THE FOLLOW-SOLVE-LISTEN TEST (FSLT): A SAMPLE TASK FOR MEASURING COGNITIVE WORKLOAD
The Follow-Solve-Listen Test (FSLT) is a three-part test, with each part requiring about 45 seconds of response time from the subject. The task is available for general use and may be of interest to researchers who use a variety of different sensors, not just eye tracking. It can be downloaded at http://www.eyetracking.com/tests/follow-solve-listen
Screen images for the three subtests are shown here. The first subtest of the FSLT requires the subject to follow one of several dots moving randomly around the left half of the screen. The target dot is initially colored red and then turns yellow like all the other dots, and all dots move slowly around the display. At the conclusion of the test, all dots drift to the bottom of the display and are identified by letter (A, B, C, etc.). The subject says the letter that corresponds to the dot he was following.
The second subtest adds another component to the task. On the left side of the display, dots move as before. On the right side are numbers which are to be added or subtracted. The numbers appear one at a time, and the subject needs to make the indicated mental calculations. At the same time, the subject must keep track of the dot he is following. At the end of the task, the numbers disappear, the dots drift to the bottom, and the subject makes two responses: the letter corresponding to the dot he followed and the result of his mental calculations.
The third subtest retains both of the components of the second subtest and adds a third. A wheel is positioned in the center of the screen and turns clockwise or counterclockwise during the test. Its direction changes randomly every few seconds. At 10-second intervals, a tone sounds, and the subject needs to say whether the wheel was moving in a clockwise or counterclockwise direction when the tone sounded. At the same time, of course, the subject needs to track the dot and solve the arithmetic problem. Final subject responses are the letter corresponding to the dot and the result of the mental calculations.
Most individuals find the FSLT to be difficult but not impossible. Even if individuals cannot perform correctly, they nonetheless almost always try, which means that they are still exerting mental effort. The entire test takes only about 5 minutes and yields three distinct subtest estimates of an individual’s cognitive workload.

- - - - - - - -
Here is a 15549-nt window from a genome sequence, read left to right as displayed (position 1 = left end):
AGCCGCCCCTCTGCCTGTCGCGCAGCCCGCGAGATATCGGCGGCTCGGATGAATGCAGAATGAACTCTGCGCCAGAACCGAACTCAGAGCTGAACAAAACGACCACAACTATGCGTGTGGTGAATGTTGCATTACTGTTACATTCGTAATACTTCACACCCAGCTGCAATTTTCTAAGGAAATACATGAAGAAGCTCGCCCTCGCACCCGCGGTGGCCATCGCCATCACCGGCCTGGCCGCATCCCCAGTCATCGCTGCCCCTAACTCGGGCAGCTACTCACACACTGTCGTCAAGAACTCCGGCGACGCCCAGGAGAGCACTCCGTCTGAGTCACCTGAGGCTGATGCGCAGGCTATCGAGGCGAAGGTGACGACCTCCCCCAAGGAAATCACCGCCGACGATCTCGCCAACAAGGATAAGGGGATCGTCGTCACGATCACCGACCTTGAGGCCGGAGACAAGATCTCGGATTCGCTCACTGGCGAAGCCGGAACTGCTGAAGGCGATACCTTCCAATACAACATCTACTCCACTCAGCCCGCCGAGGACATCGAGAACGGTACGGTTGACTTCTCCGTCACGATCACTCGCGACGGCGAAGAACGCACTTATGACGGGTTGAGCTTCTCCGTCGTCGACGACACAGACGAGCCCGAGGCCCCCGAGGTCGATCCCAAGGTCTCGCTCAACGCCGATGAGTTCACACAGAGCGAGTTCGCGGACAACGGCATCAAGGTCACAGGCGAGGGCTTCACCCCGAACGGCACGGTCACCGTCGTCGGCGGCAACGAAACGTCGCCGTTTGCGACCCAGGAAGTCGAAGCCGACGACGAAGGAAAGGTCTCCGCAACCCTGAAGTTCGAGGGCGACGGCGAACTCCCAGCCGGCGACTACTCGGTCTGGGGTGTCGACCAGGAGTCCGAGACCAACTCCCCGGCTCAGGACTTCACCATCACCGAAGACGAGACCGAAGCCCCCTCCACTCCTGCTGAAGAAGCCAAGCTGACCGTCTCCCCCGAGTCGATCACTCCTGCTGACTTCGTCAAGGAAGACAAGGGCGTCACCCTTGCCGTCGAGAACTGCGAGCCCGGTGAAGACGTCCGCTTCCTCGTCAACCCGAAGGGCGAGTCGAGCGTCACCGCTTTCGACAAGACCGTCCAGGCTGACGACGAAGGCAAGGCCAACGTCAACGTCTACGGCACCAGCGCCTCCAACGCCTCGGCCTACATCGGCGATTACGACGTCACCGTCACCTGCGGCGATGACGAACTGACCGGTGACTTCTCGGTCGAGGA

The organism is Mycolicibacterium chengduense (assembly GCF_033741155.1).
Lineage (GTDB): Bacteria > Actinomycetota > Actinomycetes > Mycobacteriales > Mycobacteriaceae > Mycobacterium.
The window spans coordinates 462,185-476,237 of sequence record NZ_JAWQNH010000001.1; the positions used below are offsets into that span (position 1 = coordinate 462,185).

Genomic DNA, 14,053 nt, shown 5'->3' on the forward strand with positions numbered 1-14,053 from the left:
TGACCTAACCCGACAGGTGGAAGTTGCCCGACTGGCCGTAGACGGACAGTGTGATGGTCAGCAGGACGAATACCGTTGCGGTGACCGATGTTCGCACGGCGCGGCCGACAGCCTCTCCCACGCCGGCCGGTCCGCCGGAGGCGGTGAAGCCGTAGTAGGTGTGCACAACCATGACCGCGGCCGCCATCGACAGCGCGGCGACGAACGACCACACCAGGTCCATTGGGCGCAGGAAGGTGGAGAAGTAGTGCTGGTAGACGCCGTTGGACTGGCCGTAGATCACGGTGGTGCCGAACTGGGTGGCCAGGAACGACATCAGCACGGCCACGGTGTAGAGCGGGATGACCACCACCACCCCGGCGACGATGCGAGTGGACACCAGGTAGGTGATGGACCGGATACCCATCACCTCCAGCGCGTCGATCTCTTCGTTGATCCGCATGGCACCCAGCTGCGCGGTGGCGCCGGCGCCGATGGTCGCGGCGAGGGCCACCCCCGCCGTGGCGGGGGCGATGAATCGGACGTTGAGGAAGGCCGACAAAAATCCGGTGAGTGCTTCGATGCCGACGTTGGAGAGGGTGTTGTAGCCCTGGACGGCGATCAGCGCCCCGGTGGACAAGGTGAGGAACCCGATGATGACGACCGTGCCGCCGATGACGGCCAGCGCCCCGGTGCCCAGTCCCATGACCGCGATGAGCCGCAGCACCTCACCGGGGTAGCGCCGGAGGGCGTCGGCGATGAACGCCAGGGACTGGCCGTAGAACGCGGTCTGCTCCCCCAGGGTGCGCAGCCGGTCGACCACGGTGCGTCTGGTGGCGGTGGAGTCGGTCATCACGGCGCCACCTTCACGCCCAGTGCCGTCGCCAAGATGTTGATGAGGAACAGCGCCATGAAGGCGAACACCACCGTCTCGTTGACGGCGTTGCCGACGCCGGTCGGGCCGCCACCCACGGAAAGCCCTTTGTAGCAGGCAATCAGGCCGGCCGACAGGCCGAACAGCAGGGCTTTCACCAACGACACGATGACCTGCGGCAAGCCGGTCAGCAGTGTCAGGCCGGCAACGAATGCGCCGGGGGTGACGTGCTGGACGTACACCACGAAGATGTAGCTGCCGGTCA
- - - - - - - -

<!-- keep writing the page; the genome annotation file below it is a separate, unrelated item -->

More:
The FSLT has been used successfully with 9 different eye trackers that produce suitably accurate pupil information. On each hardware system, we tested between 30 and 50 subjects, for a total of more than 300 individuals. Whenever feasible, we tested an individual twice on two different eye trackers (using a second version of the FSLT with different dot patterns and numbers). Eye trackers were usually provided to us by the manufacturers. Subjects were recruited from the local community and were paid for their participation. Our subjects were males and females from a range of ethnicities, ages, and general abilities. We excluded only individuals with known eye problems, hard contact lenses, and/or bifocals.
How did we analyze the data? We began with a traditional repeated-measures analysis of variance with one factor (task with three levels). This test allows us to ask the primary question: Were overall differences in group performance observed across the three levels of the FSLT? For all systems, the ICA performed as expected across the three task levels: Follow was significantly lower than Follow+Solve which in turn was significantly lower than Follow+Solve+Listen. All statistical tests of means for each eye tracker were significant beyond α=0.05 on repeated measures analyses of variance F-tests and on all pairwise Sidak comparisons. Further, when all data were combined into a single analysis with one within-subject factor of task (3 tasks) and one between-subject factor of tracker (9 trackers), the same results were obtained: the task factor was significant (multivariate F(2,326)=165.91, p<.0.001) and the tracker factor was not significant (multivariate F(8,327)<1.0). The linear trend was significant as were all pairwise comparisons between tasks.
What do these statistical results tell us? First, no matter which system is being used (head mounted or remote) and no matter what the sampling rate of the eye tracker (30 Hz up to 500 Hz), the ICA produces similar estimates of mental workload for the FSLT. The metric is not dependent upon the hardware used to collect the data (although it does require sufficient precision from the eye tracker).
Second, these results provide useful individual estimates of cognitive workload for each of our subjects. Most subjects produced the pattern we expected (low, medium, high) but some did not. Reviewing data and videos of the task for these individuals, we usually found that they got confused on one of the later tasks and either quit trying to calculate the numbers or quit trying to follow the dot. It was quite evident from their pattern of eye data what was going on and when they essentially gave up on one component of the task. The result was a lower than expected estimate of mental activity from the ICA for a specific subtest, but the result was consistent with their behavior.
And third, these results also provide quantitative task load estimates for our three subtasks. Using data from our 336 subjects over all eye trackers, we now have stable estimates of the task loads for the components of the FSLT. The average Index values across all systems were 0.289, 0.339, and 0.360 for Follow, Follow+Solve, and Follow+Solve+Listen respectively. Although the differences among the three seem small, we nonetheless observed statistically significant differences among them.